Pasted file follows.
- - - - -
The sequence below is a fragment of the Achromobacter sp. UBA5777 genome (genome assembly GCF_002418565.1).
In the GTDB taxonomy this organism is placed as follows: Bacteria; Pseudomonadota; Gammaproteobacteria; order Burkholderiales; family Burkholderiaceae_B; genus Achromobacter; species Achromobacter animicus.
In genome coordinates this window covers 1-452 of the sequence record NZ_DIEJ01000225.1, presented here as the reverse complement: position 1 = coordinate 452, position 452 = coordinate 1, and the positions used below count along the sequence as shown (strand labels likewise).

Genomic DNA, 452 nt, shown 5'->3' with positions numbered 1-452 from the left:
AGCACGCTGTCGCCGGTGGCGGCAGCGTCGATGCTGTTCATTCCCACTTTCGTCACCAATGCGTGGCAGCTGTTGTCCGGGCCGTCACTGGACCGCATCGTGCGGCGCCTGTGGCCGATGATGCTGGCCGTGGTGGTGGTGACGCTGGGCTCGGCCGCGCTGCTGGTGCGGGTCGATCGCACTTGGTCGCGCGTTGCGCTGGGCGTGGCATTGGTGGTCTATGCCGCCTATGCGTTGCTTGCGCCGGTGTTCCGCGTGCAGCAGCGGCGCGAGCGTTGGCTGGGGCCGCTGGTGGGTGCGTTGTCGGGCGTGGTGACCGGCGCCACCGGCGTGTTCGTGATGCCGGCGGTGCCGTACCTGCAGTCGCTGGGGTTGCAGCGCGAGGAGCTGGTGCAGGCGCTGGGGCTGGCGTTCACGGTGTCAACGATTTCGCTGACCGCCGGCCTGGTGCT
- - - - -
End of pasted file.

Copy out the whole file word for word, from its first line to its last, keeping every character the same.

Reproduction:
The sequence below is a fragment of the Achromobacter sp. UBA5777 genome (genome assembly GCF_002418565.1).
In the GTDB taxonomy this organism is placed as follows: Bacteria; Pseudomonadota; Gammaproteobacteria; order Burkholderiales; family Burkholderiaceae_B; genus Achromobacter; species Achromobacter animicus.
In genome coordinates this window covers 1-452 of the sequence record NZ_DIEJ01000225.1, presented here as the reverse complement: position 1 = coordinate 452, position 452 = coordinate 1, and the positions used below count along the sequence as shown (strand labels likewise).

Genomic DNA, 452 nt, shown 5'->3' with positions numbered 1-452 from the left:
AGCACGCTGTCGCCGGTGGCGGCAGCGTCGATGCTGTTCATTCCCACTTTCGTCACCAATGCGTGGCAGCTGTTGTCCGGGCCGTCACTGGACCGCATCGTGCGGCGCCTGTGGCCGATGATGCTGGCCGTGGTGGTGGTGACGCTGGGCTCGGCCGCGCTGCTGGTGCGGGTCGATCGCACTTGGTCGCGCGTTGCGCTGGGCGTGGCATTGGTGGTCTATGCCGCCTATGCGTTGCTTGCGCCGGTGTTCCGCGTGCAGCAGCGGCGCGAGCGTTGGCTGGGGCCGCTGGTGGGTGCGTTGTCGGGCGTGGTGACCGGCGCCACCGGCGTGTTCGTGATGCCGGCGGTGCCGTACCTGCAGTCGCTGGGGTTGCAGCGCGAGGAGCTGGTGCAGGCGCTGGGGCTGGCGTTCACGGTGTCAACGATTTCGCTGACCGCCGGCCTGGTGCT